They treated us like dogs. That is how I saw myself. Like dogs on a leash that could not move forward.- Martha Kopalie, a former resident of Kivitoo
Kunuk's camerawork is characteristically accomplished. The film opens with long landscape shots of the mountains and tundra around Kivitoo, tracked by an accordion-led Inuktitut song about the events of 1963. Kunuk, accustomed to the flat terrain of Igloolik, found it exciting and challenging to try to capture Baffin's mountainous east coast. The shots will suggest different things to different viewers: a beautiful, complex, giving land, or one that's harsh, uncompromising and frightening — or somewhere between these extremes.
In fact, it is both. And this dynamic, symbiotic relationship with the land is central to Inuit life. Removing their connection to their land, as was done at Kivitoo, is a genocidal act. "In the late 1950s and '60s, we were all being moved," says Kunuk, who was sent to Igloolik to attend school and learn English, where he was assigned an identification number. At one point in the film, Elijah points out where, as a child, he painted his own number on a metal crate. "Everywhere all across the Arctic that was happening. People were being gathered into these government communities."
Experiencing forced relocation and displacement is a common story for Inuit, many of whom are still dealing with intergenerational traumas from this colonization. The Canadian government manipulated Inuit into moving to extremes of the northern Arctic, where they had no knowledge of land and food systems. Even the move from Kivitoo to Qikiqtarjuaq disturbed the social and psychological makeup of the people. "The worst is that they have never apologized to us — not even once," says Elijah.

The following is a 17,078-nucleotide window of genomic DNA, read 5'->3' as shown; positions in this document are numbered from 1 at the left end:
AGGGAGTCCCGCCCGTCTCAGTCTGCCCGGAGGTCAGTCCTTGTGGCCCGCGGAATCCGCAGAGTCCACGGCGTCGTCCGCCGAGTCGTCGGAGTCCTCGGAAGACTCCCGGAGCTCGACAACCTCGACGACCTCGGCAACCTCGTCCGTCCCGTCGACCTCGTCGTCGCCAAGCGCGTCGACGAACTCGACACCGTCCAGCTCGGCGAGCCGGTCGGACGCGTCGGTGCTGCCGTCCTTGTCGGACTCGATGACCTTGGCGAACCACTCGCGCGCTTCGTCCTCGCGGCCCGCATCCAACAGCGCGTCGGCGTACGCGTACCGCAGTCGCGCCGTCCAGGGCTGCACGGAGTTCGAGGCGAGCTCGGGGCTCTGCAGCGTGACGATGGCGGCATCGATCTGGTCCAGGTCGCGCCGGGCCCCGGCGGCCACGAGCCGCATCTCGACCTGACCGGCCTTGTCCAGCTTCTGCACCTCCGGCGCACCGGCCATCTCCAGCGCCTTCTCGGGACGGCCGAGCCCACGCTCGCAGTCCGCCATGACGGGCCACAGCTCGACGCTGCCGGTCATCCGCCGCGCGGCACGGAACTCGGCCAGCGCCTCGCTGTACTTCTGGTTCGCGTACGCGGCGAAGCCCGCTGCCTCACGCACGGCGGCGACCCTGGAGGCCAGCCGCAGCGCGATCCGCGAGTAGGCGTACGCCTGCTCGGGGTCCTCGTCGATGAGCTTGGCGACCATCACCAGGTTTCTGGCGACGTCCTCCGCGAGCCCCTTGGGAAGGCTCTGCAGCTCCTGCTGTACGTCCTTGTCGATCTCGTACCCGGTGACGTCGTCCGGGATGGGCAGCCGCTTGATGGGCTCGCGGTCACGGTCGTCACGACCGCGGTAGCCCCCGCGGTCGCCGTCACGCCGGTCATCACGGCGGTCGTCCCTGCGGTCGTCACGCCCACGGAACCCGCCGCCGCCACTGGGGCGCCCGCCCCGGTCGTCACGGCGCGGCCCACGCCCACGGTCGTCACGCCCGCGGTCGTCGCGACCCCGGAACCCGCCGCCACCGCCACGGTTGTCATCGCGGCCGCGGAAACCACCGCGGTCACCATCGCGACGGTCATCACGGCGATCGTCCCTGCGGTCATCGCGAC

Inuit-led research has begun to shed light on the extent of this damage. The Qikiqtani Truth Commission, whose mandate is to investigate the effects of colonization and government violence on Inuit, poses in documents on community histories that, "For Inuit, the loss of home is more than the loss of a dwelling — it is a disruption of a critical relationship of people with the land and animals. It represents the loss of independence and replacement of a way of life." The Commission adds that residents of Qikiqtarjuak continue to experience feelings of displacement.
For Kunuk, sharing what happened at Kivitoo is deeply important. "The people want to tell the story," he says. "They're looking for help. When I came, I was just welcomed by the people." And he's quick to assert that it is the former residents of Kivitoo who truly deserve credit for the documentary. "All the elders in this [archival] footage all passed on now, but they're telling the story. I thought what happened to these people must be heard."
Kivitoo: What They Thought Of Us. Directed by Zacharias Kunuk. October 21, 11:30am. TIFF Bell Lightbox, Toronto. www.imaginenative.org